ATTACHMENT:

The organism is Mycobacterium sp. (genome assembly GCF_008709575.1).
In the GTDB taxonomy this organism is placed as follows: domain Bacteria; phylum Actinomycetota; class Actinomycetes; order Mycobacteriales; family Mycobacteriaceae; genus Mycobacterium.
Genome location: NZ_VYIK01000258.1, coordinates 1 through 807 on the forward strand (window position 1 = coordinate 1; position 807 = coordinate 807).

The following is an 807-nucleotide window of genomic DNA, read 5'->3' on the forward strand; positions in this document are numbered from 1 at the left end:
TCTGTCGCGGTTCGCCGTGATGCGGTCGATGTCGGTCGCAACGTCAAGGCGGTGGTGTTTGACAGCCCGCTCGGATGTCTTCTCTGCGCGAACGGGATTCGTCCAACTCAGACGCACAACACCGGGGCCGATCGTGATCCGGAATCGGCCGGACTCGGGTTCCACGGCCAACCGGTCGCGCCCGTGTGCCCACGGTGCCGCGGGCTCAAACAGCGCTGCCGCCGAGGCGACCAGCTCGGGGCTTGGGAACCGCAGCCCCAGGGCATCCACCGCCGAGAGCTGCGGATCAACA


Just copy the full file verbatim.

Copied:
The organism is Mycobacterium sp. (genome assembly GCF_008709575.1).
In the GTDB taxonomy this organism is placed as follows: domain Bacteria; phylum Actinomycetota; class Actinomycetes; order Mycobacteriales; family Mycobacteriaceae; genus Mycobacterium.
Genome location: NZ_VYIK01000258.1, coordinates 1 through 807 on the forward strand (window position 1 = coordinate 1; position 807 = coordinate 807).

The following is an 807-nucleotide window of genomic DNA, read 5'->3' on the forward strand; positions in this document are numbered from 1 at the left end:
TCTGTCGCGGTTCGCCGTGATGCGGTCGATGTCGGTCGCAACGTCAAGGCGGTGGTGTTTGACAGCCCGCTCGGATGTCTTCTCTGCGCGAACGGGATTCGTCCAACTCAGACGCACAACACCGGGGCCGATCGTGATCCGGAATCGGCCGGACTCGGGTTCCACGGCCAACCGGTCGCGCCCGTGTGCCCACGGTGCCGCGGGCTCAAACAGCGCTGCCGCCGAGGCGACCAGCTCGGGGCTTGGGAACCGCAGCCCCAGGGCATCCACCGCCGAGAGCTGCGGATCAACA